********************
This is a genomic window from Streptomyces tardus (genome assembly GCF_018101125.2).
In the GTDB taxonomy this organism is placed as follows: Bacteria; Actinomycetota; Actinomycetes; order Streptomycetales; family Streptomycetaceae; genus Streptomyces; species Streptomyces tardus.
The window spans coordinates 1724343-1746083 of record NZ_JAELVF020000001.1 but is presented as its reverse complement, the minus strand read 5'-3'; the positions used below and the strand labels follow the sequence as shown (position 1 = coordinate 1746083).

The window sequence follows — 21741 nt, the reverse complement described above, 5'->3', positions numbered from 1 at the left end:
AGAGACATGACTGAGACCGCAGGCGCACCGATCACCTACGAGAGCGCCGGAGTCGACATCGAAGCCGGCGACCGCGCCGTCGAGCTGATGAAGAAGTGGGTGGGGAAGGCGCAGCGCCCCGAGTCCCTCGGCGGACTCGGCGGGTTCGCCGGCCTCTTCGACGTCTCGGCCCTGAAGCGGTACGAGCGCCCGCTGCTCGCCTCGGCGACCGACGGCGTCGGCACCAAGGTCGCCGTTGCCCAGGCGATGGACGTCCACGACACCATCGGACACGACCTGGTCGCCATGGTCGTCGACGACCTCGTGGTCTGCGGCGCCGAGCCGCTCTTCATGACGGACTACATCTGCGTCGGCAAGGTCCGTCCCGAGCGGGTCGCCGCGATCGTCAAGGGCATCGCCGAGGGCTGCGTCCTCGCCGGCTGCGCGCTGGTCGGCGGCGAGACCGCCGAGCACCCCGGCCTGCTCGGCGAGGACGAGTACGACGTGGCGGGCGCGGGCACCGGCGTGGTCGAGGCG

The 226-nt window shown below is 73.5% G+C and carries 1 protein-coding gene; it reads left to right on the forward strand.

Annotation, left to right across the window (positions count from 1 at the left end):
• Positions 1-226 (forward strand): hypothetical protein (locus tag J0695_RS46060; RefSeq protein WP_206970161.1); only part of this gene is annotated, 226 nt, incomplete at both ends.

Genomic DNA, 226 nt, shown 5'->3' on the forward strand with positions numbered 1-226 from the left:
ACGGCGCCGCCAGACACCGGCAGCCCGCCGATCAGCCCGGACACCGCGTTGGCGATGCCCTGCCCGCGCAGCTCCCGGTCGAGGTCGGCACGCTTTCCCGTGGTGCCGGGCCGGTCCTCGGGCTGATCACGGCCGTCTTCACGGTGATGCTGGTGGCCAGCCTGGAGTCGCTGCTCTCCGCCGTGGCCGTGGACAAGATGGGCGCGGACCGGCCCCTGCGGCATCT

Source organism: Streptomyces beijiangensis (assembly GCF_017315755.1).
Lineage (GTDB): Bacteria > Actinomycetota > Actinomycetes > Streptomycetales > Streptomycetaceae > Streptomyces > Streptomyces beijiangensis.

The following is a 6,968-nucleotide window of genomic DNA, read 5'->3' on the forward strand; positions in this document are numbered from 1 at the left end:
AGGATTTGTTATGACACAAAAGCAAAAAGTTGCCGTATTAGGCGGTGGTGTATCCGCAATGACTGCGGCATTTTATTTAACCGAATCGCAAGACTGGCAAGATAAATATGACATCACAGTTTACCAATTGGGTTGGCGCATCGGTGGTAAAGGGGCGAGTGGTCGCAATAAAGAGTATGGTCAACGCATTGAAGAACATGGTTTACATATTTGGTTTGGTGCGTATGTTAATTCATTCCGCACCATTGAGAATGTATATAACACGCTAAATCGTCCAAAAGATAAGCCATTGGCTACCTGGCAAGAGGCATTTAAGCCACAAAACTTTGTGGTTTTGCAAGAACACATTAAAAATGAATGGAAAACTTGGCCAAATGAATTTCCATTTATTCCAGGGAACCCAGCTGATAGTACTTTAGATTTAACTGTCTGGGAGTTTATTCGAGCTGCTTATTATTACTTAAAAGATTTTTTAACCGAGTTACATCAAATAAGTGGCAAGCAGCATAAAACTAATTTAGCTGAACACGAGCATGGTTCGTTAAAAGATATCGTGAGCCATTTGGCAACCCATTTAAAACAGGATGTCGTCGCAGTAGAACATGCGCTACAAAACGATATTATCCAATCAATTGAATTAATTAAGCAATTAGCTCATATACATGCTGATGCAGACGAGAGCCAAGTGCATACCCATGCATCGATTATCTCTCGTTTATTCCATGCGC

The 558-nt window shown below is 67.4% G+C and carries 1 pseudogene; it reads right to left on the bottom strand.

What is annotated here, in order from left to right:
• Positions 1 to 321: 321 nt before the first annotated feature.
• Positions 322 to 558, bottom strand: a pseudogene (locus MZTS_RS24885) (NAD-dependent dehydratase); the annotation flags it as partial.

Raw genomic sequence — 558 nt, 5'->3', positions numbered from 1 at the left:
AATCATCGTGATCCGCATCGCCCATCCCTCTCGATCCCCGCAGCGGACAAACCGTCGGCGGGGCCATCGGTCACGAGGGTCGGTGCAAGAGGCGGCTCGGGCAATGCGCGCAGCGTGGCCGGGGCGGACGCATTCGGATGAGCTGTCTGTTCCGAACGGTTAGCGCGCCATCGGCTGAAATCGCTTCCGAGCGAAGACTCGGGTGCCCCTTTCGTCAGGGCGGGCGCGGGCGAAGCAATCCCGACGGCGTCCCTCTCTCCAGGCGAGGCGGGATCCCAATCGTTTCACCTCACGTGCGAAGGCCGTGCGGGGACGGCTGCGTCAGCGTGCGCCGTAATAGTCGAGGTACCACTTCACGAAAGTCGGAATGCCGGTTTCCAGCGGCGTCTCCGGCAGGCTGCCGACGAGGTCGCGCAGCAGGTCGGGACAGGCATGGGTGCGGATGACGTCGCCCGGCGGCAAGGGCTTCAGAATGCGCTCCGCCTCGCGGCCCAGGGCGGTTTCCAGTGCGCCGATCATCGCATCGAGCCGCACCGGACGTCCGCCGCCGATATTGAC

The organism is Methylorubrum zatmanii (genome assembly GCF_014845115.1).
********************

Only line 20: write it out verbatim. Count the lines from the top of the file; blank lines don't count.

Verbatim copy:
AATCATCGTGATCCGCATCGCCCATCCCTCTCGATCCCCGCAGCGGACAAACCGTCGGCGGGGCCATCGGTCACGAGGGTCGGTGCAAGAGGCGGCTCGGGCAATGCGCGCAGCGTGGCCGGGGCGGACGCATTCGGATGAGCTGTCTGTTCCGAACGGTTAGCGCGCCATCGGCTGAAATCGCTTCCGAGCGAAGACTCGGGTGCCCCTTTCGTCAGGGCGGGCGCGGGCGAAGCAATCCCGACGGCGTCCCTCTCTCCAGGCGAGGCGGGATCCCAATCGTTTCACCTCACGTGCGAAGGCCGTGCGGGGACGGCTGCGTCAGCGTGCGCCGTAATAGTCGAGGTACCACTTCACGAAAGTCGGAATGCCGGTTTCCAGCGGCGTCTCCGGCAGGCTGCCGACGAGGTCGCGCAGCAGGTCGGGACAGGCATGGGTGCGGATGACGTCGCCCGGCGGCAAGGGCTTCAGAATGCGCTCCGCCTCGCGGCCCAGGGCGGTTTCCAGTGCGCCGATCATCGCATCGAGCCGCACCGGACGTCCGCCGCCGATATTGAC